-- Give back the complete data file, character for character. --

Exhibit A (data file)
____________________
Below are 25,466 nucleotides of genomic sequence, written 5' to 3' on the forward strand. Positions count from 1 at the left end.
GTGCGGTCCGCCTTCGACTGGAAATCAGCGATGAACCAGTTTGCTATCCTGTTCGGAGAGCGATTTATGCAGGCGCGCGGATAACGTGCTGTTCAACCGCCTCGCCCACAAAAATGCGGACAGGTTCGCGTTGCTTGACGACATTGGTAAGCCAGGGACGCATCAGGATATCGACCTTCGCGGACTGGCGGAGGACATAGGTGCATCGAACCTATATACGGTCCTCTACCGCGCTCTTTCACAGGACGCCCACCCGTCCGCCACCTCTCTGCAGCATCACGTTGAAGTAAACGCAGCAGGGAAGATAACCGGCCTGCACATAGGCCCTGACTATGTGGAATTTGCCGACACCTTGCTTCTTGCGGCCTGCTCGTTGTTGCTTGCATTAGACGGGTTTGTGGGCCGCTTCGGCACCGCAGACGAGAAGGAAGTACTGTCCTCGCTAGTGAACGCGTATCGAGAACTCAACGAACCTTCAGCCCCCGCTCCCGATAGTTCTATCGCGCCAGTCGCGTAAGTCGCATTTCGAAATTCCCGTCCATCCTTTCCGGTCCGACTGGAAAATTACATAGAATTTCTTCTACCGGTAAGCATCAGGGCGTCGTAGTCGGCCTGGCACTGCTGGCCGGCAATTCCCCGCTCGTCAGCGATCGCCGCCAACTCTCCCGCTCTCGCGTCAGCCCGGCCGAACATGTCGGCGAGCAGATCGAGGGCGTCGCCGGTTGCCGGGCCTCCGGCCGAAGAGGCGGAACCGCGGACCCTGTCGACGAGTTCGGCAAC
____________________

Below are 25,466 nucleotides of genomic sequence, written 5' to 3' on the forward strand. Positions count from 1 at the left end.
GTGCGGTCCGCCTTCGACTGGAAATCAGCGATGAACCAGTTTGCTATCCTGTTCGGAGAGCGATTTATGCAGGCGCGCGGATAACGTGCTGTTCAACCGCCTCGCCCACAAAAATGCGGACAGGTTCGCGTTGCTTGACGACATTGGTAAGCCAGGGACGCATCAGGATATCGACCTTCGCGGACTGGCGGAGGACATAGGTGCATCGAACCTATATACGGTCCTCTACCGCGCTCTTTCACAGGACGCCCACCCGTCCGCCACCTCTCTGCAGCATCACGTTGAAGTAAACGCAGCAGGGAAGATAACCGGCCTGCACATAGGCCCTGACTATGTGGAATTTGCCGACACCTTGCTTCTTGCGGCCTGCTCGTTGTTGCTTGCATTAGACGGGTTTGTGGGCCGCTTCGGCACCGCAGACGAGAAGGAAGTACTGTCCTCGCTAGTGAACGCGTATCGAGAACTCAACGAACCTTCAGCCCCCGCTCCCGATAGTTCTATCGCGCCAGTCGCGTAAGTCGCATTTCGAAATTCCCGTCCATCCTTTCCGGTCCGACTGGAAAATTACATAGAATTTCTTCTACCGGTAAGCATCAGGGCGTCGTAGTCGGCCTGGCACTGCTGGCCGGCAATTCCCCGCTCGTCAGCGATCGCCGCCAACTCTCCCGCTCTCGCGTCAGCCCGGCCGAACATGTCGGCGAGCAGATCGAGGGCGTCGCCGGTTGCCGGGCCTCCGGCCGAAGAGGCGGAACCGCGGACCCTGTCGACGAGTTCGGCAAC